Biden Frees First Prisoner from Guantánamo: Abdul Latif Nasser, Approved for Release Five Years Ago


Abdul Latif Nasser, in a photo taken at Guantánamo in recent years.

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In great news from Guantánamo, the Department of Defense announced today that Abdul Latif Nasser (aka Nasir), the last Moroccan national in the prison at Guantánamo Bay, has been repatriated. I’ve been writing about Nasser’s case since I first began researching and writing about Guantánamo over 15 years ago, and in recent years his story has frequently featured in the media, not least via a six-part Radiolab series last year.

Nasser, 56, was approved for release five years and eight days ago, after a Periodic Review Board, a review process set up under President Obama, established that, to use the PRB’s own studiously careful terminology, “law of war detention of Abdul Latif Nasir no longer remained necessary to protect against a continuing significant threat to the national security of the United States.” As a result, as the DoD’s news release explained, the board — which “consists of one senior career official from the Departments of Defense, Homeland Security, Justice, and State, along with the Joint Staff and the Office of the Director of National Intelligence” — authorized his “repatriation to his native country of Morocco, subject to security and humane treatment assurances.”

Nasser’s release from Guantánamo should have been straightforward, but the paperwork between the US and the Moroccan government wasn’t completed until 22 days before Obama left office, and, because legislation passed by Congress stipulated that lawmakers had to be informed 30 days before a prisoner release, he missed being freed by just eight days.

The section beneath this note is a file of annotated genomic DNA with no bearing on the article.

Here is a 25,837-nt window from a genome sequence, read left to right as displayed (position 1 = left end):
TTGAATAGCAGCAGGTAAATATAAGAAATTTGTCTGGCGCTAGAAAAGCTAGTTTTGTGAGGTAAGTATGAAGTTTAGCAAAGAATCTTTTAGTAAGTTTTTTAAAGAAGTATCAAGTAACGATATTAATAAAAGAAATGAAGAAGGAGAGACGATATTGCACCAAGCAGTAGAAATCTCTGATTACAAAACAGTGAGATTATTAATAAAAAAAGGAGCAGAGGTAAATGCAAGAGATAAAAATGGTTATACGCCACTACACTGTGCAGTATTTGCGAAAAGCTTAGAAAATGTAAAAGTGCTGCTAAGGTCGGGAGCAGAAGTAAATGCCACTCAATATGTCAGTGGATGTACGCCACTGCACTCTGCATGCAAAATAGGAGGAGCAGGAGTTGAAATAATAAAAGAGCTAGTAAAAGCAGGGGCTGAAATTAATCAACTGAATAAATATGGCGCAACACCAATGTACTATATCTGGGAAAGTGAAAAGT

He then languished at the prison for another four years, under Donald Trump, when only one prisoner was released — a Saudi who had agreed a plea deal in his military commission trial, which stipulated that he had to be returned to continued imprisonment in his home country.

Tomorrow marks six months since Joe Biden’s inauguration, and while it is to his administration’s credit that Nasser has finally been freed, it should, in all honesty, have happened sooner.

I’m delighted that Nasser is finally going to be reunited with his family, and will hopefully be at liberty to resume life as a free man, although the Associated Press noted that, on his return, “the public prosecutor at the Court of Appeal in Rabat said the National Division of the Judicial Police in Casablanca had been instructed to open an investigation into Nasser ‘on suspicion of committing terrorist acts.’” As the AP noted, the announcement “didn’t specify” what those “terrorist acts” were supposed to have been, but Nasser’s Guantánamo file claimed that he had been “a member of a nonviolent but illegal Moroccan Sufi Islam group in the 1980s.”